For Putin, a Nordic nightmare is coming to life

For years, President Vladimir V. Putin has viewed NATO expansion as an existential threat that would leave Russia confined with Western missiles on its doorstep. Now, Moscow’s invasion of Ukraine appears to give birth to the Russian leader’s nightmare, with NATO on the verge of starting its largest potential expansion in nearly two decades.

Having navigated the postwar era in conditions of non-alignment and neutrality, Sweden and Finland are now actively exploring the rise to the military alliance forged during the Cold War, with officials from both countries meeting with their counterparts on Saturday. of NATO.

Russia immediately rushed, owns electricity exports to Finland and promising an unspecified “military-technical” response after warning that the move would pose a clear threat to their national security.

Some analysts were concerned that Russia was laying the groundwork to threaten the deployment of nuclear weapons near the Finnish border. But officials in both Sweden and Finland have downplayed this threat, noting that with the Russian enclave of Kaliningrad just 200 miles away, Moscow already has nuclear missiles on hand.

The acceptance of Sweden and Finland into NATO, a process that could take up to a year to finalize, would bring the Western military alliance directly to the 810-mile Russian border with Finland and mark another profound change in landscape. European strategy carried out by Russia was in Ukraine. At the same time, the Pentagon is rotation of new troops in Europe to strengthen the alliance’s eastern flank, signaling that the temporary build-up of troops is likely to become permanent.

As Western powers bowed to what the Ukrainian defense minister called a “new, long phase” in the war, developments on the ground confirmed the notion that Ukraine was still stubbornly fighting Russia in the east and reported that was gaining ground.

In recent days, Ukrainian forces have begun to consolidate control over the large city of Kharkiv after months of Russian attacks and heavy bombing. In an apparent rerun of Russia’s retreat from Kiev, its battered battalions are retreating to protect critical supply lines to the east and to bolster troubled units elsewhere in Donbas in the country’s east, Ukrainian officials said.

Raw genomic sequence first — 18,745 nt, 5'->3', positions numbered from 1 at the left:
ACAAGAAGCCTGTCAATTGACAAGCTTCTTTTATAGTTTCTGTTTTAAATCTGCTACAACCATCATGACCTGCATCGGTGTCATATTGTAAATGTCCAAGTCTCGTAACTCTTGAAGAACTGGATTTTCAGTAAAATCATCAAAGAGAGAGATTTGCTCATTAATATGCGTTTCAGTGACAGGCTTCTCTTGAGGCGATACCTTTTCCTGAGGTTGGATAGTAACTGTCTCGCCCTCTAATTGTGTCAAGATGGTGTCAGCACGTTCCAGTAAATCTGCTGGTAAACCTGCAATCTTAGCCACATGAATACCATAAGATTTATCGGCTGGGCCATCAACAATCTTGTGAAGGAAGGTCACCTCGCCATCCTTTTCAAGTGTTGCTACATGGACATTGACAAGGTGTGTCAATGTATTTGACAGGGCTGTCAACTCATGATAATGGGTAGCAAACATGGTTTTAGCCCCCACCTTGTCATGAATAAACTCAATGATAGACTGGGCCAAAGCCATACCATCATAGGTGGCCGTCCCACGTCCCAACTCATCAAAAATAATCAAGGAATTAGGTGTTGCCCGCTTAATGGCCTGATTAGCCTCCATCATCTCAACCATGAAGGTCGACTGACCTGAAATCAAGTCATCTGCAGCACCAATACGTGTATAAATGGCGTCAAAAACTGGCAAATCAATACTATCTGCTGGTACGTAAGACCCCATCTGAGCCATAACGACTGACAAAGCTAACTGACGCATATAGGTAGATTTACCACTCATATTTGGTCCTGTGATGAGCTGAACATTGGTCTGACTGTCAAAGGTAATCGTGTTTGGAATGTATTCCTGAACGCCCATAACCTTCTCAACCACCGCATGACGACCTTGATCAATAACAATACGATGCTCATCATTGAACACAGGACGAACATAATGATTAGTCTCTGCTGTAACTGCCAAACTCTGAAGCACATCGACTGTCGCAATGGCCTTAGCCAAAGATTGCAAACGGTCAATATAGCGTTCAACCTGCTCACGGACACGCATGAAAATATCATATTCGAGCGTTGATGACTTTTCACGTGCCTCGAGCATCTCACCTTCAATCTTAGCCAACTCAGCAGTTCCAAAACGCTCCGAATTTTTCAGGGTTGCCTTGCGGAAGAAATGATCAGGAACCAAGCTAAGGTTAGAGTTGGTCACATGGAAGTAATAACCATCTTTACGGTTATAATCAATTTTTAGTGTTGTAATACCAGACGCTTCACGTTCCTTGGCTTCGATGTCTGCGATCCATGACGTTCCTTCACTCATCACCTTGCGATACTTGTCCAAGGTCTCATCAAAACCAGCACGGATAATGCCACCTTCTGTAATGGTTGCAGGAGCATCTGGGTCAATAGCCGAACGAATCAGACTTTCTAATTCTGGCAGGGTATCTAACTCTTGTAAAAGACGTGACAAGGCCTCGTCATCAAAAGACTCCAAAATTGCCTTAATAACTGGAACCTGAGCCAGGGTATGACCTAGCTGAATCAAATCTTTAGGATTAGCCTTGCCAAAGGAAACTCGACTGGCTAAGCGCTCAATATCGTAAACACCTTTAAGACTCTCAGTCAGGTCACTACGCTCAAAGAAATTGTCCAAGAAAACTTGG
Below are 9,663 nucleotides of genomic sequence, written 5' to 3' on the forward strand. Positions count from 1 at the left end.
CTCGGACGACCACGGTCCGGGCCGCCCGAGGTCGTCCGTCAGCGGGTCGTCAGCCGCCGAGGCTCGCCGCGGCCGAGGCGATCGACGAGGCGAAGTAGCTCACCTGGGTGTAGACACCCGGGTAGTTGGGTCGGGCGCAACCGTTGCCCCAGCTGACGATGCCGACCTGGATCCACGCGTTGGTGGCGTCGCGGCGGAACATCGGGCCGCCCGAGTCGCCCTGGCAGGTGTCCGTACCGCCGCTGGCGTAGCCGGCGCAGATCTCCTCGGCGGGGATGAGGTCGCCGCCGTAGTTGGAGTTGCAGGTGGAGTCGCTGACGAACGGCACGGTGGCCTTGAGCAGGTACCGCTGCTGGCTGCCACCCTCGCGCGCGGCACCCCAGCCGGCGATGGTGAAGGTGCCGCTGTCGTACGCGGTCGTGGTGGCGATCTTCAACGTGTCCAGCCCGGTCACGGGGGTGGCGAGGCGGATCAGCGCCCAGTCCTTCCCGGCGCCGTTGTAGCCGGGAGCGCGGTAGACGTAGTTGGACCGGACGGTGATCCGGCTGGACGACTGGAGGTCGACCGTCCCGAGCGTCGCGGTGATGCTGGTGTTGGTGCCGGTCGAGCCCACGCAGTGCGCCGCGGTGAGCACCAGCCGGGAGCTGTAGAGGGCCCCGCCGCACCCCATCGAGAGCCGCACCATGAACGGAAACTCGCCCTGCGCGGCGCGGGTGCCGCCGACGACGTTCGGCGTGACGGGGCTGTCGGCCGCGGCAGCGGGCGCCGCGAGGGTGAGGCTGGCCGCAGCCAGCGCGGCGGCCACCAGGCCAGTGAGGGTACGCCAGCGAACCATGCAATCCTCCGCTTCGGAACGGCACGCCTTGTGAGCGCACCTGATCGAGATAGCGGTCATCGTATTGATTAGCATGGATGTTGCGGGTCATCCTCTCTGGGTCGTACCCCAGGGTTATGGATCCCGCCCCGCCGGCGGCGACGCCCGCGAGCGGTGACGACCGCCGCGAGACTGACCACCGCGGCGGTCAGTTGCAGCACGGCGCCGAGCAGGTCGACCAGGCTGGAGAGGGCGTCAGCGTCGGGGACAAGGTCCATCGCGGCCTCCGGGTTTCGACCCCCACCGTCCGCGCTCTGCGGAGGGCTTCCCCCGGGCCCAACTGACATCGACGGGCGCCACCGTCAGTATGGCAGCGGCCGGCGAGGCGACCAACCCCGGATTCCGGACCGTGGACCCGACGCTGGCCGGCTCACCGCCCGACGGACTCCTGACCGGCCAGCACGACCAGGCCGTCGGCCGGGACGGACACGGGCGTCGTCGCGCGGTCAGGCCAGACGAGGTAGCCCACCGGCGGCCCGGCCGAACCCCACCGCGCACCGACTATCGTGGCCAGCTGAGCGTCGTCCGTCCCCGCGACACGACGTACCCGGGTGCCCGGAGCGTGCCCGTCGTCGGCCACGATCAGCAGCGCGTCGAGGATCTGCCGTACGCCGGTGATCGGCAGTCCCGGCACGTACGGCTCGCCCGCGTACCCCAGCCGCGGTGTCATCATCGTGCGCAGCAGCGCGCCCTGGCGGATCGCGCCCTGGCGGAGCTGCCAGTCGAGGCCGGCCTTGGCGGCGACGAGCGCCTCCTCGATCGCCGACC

The head of the Kharkiv regional military administration said on Saturday that Ukrainian forces have begun a counter-offensive against Russian forces around the northeastern city of Izium, which Russia captured last month and hoped to use as a base for a trip. south to other major cities.

On Saturday, in a corridor of US diplomacy, Senator Mitch McConnell of Kentucky, the leader of the minority, paid a surprise visit to Ukraine to meet President Volodymyr Zelensky. The accompanying delegation of American lawmakers was just the latest to travel to the country as the United States strengthens its commitment to Kiev’s fight against the Russian invasion.

US Secretary of State Antony J. Blinken was due to travel to Germany on Saturday to meet with NATO counterparts ahead of discussions with Sweden and Finland.

In a phone call on Saturday, Finnish President Sauli Niinisto said he told Russian President Vladimir V. Putin that his country is trying to join NATO because Moscow’s invasion of Ukraine has “basically ”Altered the security environment of Finland.

Putin warned the Finnish leader that it was a “mistake” to abandon Finland’s long-standing policy of military neutrality, the Kremlin said in a statement.

“By joining NATO, Finland strengthens its security and assumes its responsibilities,” the Finnish president said in a statement, adding that Finland wants to “take care of the practical issues of being a neighbor of Russia in a fair way. and professional. “

There was an initial alarm when Turkey, a longtime NATO member, signaled this week that it might try to block Nordic membership of the alliance. But Saturday a spokesperson for Turkish President Recep Tayyip Erdogan He dismissed any potential challenge, saying Turkey was simply trying to ensure that the security concerns of all members of the alliance were heard.